Last year, the natural disasters that struck across the globe were not only catastrophic from a loss of life and property perspective, but also a financial nightmare for affected individuals, businesses, insurers and governmental assistance agencies. Here are a few numbers from what happened in the U.S. only: *Severe Thunderstorms: 69 with 617 fatalities, and $25.8 billion in insured losses
*Winter Storms: 9 with 67 fatalities, and $2.1 billion in insured losses
*Flooding: 14 with 20 fatalities, and $535 million in insured losses
*Wildfires: 58 with 15 fatalities, and $855 million in insured losses
*Other Events: 2 with 33 fatalities, and $1 billion in insured losses
In all, U.S. insured catastrophe losses totaled $35.9 billion. The 2000 to 2010 average insured losses were $23.8 billion in 2011 dollars.
Now let’s consider losses from a global perspective. MunichRe, a major worldwide reinsurance provider, pointed out in a year-end assessment, “An exceptional spate of natural catastrophes in 2011 caused insured losses totaling $105 billion, exceeding the previous record of $101 billion set in 2005, the year of Hurricane Katrina.”
The report goes on to say, “The costliest disaster in 2011, based on insured losses, was Japan's earthquake and tsunami in March, with between $35 billion and $40 billion in insured losses, followed by the February earthquake in Christchurch New Zealand, with insured losses of $13 billion. Other costly disasters included the severe storms and tornadoes in the United States in late April, which cost insurers $7.3 billion, and Hurricane Irene, which hit the Caribbean and U.S. in late August, and caused insured losses of $7 billion. Total economic costs from natural disasters, including uninsured losses, totaled about $380 billion in 2011, far above the 2005 record of $220 billion.”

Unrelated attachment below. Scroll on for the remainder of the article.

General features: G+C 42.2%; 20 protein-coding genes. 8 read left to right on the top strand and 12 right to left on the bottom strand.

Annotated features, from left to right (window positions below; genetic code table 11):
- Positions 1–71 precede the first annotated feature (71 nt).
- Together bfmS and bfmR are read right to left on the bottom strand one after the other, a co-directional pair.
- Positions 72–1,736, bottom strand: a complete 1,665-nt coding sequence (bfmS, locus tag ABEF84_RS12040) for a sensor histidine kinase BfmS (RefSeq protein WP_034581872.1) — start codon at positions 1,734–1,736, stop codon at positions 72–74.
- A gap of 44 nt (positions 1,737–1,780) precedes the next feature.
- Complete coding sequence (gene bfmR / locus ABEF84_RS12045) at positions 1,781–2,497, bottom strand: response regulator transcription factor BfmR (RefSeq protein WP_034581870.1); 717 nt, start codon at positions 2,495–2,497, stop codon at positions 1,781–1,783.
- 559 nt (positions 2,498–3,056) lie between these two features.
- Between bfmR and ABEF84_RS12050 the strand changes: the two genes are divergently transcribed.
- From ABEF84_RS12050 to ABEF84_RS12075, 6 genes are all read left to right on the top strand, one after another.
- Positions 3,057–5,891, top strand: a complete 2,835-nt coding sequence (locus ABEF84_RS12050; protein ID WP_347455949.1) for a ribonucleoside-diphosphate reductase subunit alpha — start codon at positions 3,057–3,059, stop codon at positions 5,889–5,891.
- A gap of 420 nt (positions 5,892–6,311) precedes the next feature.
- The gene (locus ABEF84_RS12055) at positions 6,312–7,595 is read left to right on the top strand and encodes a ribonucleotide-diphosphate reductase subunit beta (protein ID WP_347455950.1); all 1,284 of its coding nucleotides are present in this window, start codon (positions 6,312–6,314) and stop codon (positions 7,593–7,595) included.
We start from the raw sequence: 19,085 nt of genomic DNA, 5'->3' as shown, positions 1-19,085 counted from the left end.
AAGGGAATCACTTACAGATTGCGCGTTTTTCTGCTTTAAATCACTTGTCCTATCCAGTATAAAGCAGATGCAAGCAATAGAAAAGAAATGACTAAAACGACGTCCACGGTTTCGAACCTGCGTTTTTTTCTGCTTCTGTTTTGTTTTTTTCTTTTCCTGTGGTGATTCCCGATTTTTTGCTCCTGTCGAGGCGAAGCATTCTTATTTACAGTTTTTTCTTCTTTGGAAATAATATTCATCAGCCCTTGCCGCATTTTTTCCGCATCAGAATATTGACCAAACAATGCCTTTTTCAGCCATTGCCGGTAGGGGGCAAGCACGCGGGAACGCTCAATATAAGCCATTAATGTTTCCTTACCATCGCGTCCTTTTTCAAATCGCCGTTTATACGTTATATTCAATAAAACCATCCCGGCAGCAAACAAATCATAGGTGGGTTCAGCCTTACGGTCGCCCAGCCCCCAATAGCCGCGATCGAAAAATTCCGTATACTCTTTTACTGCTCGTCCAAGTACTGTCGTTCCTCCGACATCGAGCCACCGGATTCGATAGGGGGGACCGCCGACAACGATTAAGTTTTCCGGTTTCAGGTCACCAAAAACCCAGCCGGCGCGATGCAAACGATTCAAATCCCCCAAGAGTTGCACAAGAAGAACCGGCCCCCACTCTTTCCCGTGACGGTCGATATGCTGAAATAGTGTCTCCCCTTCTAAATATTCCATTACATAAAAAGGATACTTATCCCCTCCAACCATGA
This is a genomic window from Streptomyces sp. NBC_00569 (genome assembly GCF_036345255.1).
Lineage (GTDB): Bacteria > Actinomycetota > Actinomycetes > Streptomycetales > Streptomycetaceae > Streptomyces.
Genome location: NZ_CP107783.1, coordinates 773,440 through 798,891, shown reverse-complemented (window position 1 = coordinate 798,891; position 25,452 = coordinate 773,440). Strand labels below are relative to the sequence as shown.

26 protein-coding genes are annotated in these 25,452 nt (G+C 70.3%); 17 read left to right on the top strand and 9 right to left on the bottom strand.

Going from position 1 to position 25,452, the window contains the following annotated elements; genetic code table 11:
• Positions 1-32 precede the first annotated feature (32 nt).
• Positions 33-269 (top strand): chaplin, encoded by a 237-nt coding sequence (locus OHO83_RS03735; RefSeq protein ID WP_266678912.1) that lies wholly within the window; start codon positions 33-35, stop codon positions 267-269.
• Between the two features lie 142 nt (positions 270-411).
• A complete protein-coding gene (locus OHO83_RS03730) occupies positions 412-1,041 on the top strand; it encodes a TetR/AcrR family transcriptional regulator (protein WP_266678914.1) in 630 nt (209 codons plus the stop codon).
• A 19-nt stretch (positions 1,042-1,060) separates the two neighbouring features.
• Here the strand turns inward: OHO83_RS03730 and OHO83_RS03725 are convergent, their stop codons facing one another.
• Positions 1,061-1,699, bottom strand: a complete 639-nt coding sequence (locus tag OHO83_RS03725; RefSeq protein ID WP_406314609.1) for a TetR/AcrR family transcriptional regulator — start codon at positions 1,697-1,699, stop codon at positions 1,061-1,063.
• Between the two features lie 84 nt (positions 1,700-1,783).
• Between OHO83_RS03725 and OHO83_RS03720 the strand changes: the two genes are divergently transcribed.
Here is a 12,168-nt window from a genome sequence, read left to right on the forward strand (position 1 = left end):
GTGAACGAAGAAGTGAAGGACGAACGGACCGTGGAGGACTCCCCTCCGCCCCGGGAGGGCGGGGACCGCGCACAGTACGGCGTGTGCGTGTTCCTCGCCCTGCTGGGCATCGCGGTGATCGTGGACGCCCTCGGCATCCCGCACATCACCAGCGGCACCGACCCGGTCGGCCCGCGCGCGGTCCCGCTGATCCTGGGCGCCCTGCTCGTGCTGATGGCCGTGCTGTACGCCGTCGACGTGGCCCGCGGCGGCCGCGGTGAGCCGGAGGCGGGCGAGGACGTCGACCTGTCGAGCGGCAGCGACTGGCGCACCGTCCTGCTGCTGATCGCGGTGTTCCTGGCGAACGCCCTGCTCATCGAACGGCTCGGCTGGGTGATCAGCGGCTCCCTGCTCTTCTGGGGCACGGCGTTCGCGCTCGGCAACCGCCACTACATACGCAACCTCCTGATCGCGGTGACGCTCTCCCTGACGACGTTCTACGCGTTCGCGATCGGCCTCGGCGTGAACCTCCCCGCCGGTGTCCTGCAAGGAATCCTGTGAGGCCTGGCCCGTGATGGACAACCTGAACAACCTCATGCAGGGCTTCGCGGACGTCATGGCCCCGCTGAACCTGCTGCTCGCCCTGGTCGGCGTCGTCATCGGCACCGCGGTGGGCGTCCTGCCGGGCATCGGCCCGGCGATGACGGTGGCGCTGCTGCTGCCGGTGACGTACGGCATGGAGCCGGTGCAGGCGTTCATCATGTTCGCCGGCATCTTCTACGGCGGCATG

MunichRe noted the cost of money in 2011 was high. That had a serious effect on insurers and other organizations that provided other financial assistance for those individuals, businesses and government agencies affected.
Of the top five largest natural catastrophes in 2011, MunichRe points out that the earthquake and tsunami in Japan resulted in 15,840 fatalities, with $201 trillion in overall losses but only $35-40 billion in insured losses. Yet the 2011 fatalities from catastrophic natural disasters were actually low at 27,000 worldwide, as compared to 296,000 deaths in 2010.
While these numbers huge, this report is only for one year, and insurers face a wide range of disasters virtually every year. When one hailstorm damages hundreds of vehicles, and one tornado touching down several times as it travels along a 50-mile path of destruction can damage or destroy hundreds of homes and businesses, the math is on the side of homeowners, renters and businesses given the financial protection they receive.
This overall picture of destruction by the elements is also affected by the quality of the construction of the homes and businesses and/or the lack of building codes and their enforcement. Sadly, there are counties in Georgia with not even one building inspector, so how can any building code be enforced?
Florida, for example, has developed very strong building codes following the damage from Hurricane Andrew, which led the Insurance Institute for Business and Home Safety (IBHS) to rate the Sunshine State a 95 on a scale of 1 to 100 earlier this year. The study was based on building code laws and their enforcement. Georgia is rated in the 60s and Alabama around 17.
Much of the damage could have been mitigated through improvements in building codes that would help structures stand up to a CAT 2 or CAT 3 hurricane or an F2 or F3 tornado.
These are issues that must be not only considered, but also addressed to ensure safer construction that can save more lives and stand up to stronger storms.